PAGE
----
ACTIVITY 39 Exponential and Logarithmic (Section 5.4, pp. 415-424) Equations
Exponential Equations: An exponential equation is one in which the variable occurs in the exponent. For example, 3 x+2 = 7. We take the (either common or natural) logarithm of each side and then use the Laws of Logarithms to ‘bring down the variable’ from the exponent:
Example 3: Solve the equation However, e x is NEVER equal to zero. Consequently, by the zero product rule we must have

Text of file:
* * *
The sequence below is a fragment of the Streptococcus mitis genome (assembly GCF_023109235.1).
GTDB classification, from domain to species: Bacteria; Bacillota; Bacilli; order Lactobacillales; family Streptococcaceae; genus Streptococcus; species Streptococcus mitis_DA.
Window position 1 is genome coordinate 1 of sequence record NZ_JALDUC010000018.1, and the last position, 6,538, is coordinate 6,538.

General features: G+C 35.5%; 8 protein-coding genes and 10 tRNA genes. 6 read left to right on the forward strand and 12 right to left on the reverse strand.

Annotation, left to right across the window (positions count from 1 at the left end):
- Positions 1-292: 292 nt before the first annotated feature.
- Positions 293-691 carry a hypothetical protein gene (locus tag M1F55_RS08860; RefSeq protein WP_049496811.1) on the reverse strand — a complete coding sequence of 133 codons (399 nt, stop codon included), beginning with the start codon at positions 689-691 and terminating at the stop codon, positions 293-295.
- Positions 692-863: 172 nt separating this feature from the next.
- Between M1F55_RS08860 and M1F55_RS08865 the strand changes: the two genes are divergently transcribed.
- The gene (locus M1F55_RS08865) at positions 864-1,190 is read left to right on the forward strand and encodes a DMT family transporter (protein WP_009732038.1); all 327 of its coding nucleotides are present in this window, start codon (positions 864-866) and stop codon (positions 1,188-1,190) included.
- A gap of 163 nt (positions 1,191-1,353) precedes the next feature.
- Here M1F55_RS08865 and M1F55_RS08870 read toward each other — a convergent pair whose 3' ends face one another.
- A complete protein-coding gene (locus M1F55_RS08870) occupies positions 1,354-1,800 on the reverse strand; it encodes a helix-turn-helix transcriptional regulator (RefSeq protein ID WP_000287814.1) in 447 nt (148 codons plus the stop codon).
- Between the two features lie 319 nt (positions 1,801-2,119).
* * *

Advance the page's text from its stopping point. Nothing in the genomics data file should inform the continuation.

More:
Logarithmic Equations A logarithmic equation is one in which a logarithm of the variable occurs. For example, log 2 (25 − x) = 3. To solve for x, we write the equation in exponential form, and then solve for the variable
Example 4: Solve the following equations: However, x can’t be negative!
Compound Interest: We recall the formulae we found in Activity 36. If a principal P is invested at an interest rate r for a period of t years, then the amount A(t) of the investment is given by (if compounded n times per year) (if compounded continuously).